I had an old friend – no longer with us – who used to say, “If writers write, copywriters copy. Isn’t that how it…
One of my banks cut me a nice check the other day. It was a refinance loan for $412,500 on a property I had bought for $397,500 a little more than a year ago. This during the worst credit crisis in 75 years.
“Something is worth precisely what someone else is willing to pay for it.” So said a stock-market analyst to me one fine bull-market day many moons ago.
A statement like that can seem profound, but it’s useless. Yet it is the mantra of many investors in all fields. In bull markets, the sellers say it. In bear markets, the buyers say it. But it is about as helpful as saying, “Wherever the sun shines, there it is daytime.” So what?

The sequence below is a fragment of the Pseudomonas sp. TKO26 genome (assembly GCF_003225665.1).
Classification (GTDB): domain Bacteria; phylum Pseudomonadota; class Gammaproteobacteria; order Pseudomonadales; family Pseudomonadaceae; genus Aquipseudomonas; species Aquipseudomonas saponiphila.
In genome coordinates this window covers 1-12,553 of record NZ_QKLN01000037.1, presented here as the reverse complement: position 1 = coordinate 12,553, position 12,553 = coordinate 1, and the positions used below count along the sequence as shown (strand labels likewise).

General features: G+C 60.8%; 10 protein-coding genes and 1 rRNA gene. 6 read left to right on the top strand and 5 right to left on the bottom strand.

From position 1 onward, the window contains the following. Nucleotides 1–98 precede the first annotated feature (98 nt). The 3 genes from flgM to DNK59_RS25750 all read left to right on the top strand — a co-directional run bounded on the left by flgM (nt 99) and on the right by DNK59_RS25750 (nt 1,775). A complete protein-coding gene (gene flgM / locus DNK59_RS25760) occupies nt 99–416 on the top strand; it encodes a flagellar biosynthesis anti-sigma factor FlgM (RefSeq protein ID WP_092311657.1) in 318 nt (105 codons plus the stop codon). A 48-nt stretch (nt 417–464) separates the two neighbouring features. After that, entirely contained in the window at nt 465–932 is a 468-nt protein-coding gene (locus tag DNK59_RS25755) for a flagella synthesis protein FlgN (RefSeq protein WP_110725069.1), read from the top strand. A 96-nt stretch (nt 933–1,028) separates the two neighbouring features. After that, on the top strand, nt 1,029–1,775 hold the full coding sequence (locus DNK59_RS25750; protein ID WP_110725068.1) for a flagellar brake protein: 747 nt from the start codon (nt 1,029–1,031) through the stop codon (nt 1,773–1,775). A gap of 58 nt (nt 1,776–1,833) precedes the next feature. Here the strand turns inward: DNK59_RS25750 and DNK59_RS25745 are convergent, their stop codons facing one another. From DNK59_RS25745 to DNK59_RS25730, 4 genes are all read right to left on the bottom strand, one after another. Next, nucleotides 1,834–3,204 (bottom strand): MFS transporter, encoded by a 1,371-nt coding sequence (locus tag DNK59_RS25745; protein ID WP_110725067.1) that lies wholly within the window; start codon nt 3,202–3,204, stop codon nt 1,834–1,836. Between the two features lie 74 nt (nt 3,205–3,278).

It’s ugly out there.
Properties aren’t moving; sales volume has plummeted. Foreclosures are up 48 percent from a year ago. Prices are down as much as 20 percent to 30 percent in markets ranging from Miami to Los Angeles.
A title company wired just over $97,000 into one of my bank accounts this afternoon. Once I get the insurance and escrow refunds, it will amount to a little more than $100,000.
As real estate prices fall, the income you get per dollar invested rises. This means greater cash flow and the ability to deliver bigger dividends to your investors.
I’ve advocated buying only cash-flow properties using fixed rate, amortizing loans. But now that you’re in this situation, here are a few things to consider:
Using a master lease option to create cashflow is a great alternative to investing in real estate in a declining market.